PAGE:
Anaheim City Council Approves $4B ocV!BE Mixed-Use Entertainment District Surrounding Honda Center
ANAHEIM, CALIF. — The Anaheim City Council has approved plans for the $4 billion ocV!BE mixed-use entertainment district to surround the Honda Center, home of the NHL’s Anaheim Ducks. With this approval, construction of the project is scheduled to begin before the end of the year.
Plans for the 95-acre development call for a 5,700-seat concert hall, 50,000-square-foot market hall, 20 acres of public space, two hotels totaling 650 rooms, approximately 1.1 million square feet of office space and 1,500 apartments with a 15 percent affordable housing component. The site is already home to the Anaheim Regional Transportation Intermodal Center (ARTIC), offering rail, bus, taxi and other transportation services to surrounding areas.
The development will also include several sustainability features such as rooftop solar panels on all the parking garages and a central utility plant which will provide energy efficiency throughout the campus, providing a 25 percent savings in power usage. As a result, ocV!BE will seek LEED certification for all office, hotel and concert hall buildings. It will also seek WELL Building Standard certification for all commercial and residential buildings.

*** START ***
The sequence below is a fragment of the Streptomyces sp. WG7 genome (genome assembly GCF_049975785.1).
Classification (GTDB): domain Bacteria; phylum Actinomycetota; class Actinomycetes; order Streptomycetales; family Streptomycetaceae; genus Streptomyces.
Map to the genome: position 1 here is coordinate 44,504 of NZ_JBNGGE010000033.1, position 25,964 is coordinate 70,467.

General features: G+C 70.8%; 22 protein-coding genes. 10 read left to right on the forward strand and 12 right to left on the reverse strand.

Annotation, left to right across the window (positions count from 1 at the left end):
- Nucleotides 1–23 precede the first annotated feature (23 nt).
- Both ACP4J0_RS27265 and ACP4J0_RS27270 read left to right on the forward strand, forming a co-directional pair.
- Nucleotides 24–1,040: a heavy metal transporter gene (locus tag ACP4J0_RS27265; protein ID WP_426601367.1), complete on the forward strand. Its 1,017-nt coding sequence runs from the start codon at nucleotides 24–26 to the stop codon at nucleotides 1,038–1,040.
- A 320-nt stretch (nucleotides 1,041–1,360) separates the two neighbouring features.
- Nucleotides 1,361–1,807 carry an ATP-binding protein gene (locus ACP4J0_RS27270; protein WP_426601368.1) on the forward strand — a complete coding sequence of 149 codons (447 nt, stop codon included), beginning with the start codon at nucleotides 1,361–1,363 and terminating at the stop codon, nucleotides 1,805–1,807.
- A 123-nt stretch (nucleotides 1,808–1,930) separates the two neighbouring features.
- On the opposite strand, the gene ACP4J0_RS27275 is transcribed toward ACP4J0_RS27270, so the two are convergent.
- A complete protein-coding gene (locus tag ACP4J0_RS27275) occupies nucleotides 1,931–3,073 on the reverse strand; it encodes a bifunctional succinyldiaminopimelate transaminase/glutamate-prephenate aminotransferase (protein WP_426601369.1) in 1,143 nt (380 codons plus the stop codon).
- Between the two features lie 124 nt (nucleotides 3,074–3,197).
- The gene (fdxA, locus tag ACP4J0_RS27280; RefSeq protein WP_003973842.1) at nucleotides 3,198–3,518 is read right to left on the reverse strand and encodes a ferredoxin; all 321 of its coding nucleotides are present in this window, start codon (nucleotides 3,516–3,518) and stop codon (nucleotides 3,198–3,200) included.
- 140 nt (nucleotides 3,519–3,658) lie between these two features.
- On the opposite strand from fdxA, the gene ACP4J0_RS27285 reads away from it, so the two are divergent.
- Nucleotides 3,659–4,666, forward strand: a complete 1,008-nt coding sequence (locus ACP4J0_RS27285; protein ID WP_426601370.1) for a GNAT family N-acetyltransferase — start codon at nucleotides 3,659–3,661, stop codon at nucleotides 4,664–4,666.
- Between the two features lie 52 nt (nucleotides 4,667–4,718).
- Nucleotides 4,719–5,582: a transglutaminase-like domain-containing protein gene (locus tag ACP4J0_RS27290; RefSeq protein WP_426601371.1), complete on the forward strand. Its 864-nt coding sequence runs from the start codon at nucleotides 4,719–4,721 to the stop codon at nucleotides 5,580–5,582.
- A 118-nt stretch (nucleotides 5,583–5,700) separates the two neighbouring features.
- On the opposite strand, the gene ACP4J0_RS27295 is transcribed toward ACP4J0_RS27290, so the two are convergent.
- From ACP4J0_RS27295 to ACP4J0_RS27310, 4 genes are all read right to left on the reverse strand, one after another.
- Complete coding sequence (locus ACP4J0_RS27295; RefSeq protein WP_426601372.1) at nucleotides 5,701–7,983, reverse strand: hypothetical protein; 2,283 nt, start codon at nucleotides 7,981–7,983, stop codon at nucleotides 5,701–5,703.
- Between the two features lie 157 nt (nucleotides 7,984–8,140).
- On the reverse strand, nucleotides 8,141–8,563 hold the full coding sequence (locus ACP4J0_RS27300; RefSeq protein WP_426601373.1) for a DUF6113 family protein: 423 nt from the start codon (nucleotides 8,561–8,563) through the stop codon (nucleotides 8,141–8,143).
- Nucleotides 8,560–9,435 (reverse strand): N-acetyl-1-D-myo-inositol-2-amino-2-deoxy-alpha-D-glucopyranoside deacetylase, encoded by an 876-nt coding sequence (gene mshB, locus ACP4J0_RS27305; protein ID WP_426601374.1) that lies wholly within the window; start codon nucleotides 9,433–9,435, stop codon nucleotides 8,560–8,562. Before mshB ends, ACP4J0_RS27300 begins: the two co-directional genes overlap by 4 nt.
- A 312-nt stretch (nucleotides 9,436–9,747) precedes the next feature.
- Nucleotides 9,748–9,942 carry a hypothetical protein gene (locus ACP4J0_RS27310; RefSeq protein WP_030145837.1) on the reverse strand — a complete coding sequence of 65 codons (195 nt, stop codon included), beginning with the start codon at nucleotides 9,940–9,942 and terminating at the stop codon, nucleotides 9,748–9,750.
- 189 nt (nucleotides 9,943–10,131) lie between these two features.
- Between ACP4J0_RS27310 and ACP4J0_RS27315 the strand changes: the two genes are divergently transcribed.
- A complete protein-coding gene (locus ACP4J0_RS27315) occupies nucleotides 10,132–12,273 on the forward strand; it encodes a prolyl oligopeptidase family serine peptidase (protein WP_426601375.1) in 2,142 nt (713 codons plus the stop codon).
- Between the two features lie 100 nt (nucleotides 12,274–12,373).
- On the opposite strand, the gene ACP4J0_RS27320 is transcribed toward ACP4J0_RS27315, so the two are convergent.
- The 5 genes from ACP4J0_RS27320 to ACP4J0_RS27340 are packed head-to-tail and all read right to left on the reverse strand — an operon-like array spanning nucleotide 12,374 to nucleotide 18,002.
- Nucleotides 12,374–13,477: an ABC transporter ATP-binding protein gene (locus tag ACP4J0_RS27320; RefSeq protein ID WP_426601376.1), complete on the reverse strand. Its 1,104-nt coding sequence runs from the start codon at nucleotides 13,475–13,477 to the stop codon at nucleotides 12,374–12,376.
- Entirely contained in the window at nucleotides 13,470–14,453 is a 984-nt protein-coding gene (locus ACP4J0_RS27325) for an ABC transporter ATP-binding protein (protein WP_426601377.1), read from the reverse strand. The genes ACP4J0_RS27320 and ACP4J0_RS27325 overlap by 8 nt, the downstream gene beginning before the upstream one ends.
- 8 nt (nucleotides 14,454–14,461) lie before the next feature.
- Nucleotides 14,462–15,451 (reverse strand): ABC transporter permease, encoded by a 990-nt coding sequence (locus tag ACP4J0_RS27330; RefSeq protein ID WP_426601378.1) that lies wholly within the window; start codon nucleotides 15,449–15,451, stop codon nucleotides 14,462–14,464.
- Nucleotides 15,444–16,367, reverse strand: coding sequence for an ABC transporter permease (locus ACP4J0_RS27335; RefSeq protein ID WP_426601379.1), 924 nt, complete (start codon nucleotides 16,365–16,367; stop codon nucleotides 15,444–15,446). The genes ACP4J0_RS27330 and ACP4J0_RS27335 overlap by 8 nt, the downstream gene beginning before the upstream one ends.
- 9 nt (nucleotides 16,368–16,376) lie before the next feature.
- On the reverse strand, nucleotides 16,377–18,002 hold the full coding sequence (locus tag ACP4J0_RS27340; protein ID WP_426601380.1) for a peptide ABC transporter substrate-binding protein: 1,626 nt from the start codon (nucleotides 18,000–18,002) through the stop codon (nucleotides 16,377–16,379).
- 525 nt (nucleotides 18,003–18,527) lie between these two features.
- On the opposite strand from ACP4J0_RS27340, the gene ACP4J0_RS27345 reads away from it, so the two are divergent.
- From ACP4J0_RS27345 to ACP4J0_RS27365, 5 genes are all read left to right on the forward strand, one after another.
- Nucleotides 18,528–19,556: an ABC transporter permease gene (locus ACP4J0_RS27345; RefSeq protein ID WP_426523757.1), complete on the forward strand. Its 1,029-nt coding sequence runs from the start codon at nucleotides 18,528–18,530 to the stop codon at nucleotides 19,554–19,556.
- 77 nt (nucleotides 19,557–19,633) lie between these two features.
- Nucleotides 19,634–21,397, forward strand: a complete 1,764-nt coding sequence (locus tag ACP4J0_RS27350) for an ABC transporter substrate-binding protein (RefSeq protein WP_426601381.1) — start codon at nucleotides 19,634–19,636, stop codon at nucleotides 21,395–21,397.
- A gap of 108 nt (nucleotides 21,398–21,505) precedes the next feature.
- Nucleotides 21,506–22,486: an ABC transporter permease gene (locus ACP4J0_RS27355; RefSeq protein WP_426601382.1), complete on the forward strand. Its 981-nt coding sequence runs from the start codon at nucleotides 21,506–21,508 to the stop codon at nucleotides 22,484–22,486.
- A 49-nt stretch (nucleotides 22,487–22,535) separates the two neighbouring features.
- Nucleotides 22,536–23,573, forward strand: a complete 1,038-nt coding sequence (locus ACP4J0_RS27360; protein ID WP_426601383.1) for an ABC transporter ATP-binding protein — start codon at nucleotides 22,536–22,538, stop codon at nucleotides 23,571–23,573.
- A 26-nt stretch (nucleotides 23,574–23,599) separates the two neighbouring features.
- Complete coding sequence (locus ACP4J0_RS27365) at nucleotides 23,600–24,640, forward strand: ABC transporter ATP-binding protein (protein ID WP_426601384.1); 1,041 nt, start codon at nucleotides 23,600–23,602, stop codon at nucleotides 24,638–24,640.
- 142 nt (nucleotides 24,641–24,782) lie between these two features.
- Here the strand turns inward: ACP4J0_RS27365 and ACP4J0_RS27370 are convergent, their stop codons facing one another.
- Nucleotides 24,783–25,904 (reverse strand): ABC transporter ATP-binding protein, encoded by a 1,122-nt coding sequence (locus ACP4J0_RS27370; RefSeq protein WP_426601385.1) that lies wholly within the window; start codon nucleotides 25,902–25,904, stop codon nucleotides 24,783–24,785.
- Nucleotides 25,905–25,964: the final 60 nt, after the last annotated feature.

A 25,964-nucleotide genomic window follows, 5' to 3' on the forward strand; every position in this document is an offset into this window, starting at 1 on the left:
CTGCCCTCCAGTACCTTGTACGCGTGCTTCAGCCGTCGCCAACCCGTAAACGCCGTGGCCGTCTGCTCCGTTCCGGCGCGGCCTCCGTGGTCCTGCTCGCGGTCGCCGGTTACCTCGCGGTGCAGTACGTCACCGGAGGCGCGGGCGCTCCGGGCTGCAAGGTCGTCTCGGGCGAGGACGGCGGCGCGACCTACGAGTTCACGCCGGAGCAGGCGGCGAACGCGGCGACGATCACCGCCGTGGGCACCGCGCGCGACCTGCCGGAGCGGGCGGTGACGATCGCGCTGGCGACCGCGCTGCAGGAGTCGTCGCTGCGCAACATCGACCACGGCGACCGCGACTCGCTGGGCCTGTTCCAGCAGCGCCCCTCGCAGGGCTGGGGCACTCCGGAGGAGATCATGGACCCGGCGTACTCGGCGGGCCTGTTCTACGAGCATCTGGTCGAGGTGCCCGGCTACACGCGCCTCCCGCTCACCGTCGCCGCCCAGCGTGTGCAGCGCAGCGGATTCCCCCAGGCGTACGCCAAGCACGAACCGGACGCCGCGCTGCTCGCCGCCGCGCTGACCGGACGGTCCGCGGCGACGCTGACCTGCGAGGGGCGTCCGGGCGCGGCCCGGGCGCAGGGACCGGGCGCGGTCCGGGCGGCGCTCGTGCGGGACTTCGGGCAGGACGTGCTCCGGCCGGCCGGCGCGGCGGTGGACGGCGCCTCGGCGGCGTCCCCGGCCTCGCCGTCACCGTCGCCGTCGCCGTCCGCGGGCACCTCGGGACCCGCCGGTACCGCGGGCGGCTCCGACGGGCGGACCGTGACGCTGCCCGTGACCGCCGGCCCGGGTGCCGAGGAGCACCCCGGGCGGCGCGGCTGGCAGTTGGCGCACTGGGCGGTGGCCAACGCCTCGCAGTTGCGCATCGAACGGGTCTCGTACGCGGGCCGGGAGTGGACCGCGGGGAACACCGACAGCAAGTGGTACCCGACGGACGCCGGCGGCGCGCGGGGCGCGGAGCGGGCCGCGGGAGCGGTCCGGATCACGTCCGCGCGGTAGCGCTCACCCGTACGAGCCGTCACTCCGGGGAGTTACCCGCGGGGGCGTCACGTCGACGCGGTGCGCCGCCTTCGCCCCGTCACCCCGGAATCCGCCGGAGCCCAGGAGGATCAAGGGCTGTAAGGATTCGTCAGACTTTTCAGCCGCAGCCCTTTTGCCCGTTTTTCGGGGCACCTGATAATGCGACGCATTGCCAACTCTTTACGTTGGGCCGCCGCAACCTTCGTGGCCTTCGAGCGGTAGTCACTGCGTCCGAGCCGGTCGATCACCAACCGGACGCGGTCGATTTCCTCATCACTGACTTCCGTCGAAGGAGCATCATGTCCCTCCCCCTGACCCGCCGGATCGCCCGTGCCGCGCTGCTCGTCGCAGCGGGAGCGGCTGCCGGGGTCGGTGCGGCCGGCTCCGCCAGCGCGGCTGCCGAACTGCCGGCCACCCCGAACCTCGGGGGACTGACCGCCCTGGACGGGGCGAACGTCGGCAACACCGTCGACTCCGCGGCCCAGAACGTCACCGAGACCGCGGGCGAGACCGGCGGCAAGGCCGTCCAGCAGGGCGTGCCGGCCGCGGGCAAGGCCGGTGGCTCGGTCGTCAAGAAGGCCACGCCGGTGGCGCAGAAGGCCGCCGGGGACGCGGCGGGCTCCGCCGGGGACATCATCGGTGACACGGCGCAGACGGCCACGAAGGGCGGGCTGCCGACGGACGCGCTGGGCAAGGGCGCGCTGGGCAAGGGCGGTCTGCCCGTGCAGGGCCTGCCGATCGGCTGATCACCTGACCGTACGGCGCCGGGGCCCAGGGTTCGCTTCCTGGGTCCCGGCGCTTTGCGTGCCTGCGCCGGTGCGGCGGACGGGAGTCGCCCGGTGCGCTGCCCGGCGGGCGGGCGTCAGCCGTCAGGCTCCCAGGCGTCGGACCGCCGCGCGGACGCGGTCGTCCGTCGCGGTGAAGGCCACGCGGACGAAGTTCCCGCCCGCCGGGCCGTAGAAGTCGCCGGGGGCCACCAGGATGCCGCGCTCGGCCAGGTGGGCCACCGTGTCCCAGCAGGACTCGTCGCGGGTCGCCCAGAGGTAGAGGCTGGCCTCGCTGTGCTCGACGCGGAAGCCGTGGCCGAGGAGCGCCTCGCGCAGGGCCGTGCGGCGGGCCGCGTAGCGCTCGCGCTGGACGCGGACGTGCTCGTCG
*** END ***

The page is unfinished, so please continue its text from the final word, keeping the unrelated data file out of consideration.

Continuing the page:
The Samueli Family, which currently owns the Anaheim Ducks and manages the Honda Center, is leading the development team. Details were not released regarding financing for the project.
The conceptual master plan for ocV!BE was submitted in June 2020, and the project application for entitlement was submitted for the City of Anaheim’s review in November 2020.
The project’s first phase is scheduled to open to the public in 2024. Developers expect to create approximately 10,000 new construction jobs and more than 3,000 permanent jobs upon its completion.
The goal is to complete the entire ocV!BE project prior to the 2028 summer Olympics in Los Angeles, when the Honda Center will host indoor volleyball.
Nationally, this is the next in a series of developments built around a sports stadiums and arenas, following in the footsteps of high-profile projects such as District Detroit in Detroit and The Battery outside Atlanta.
— Channing Hamilton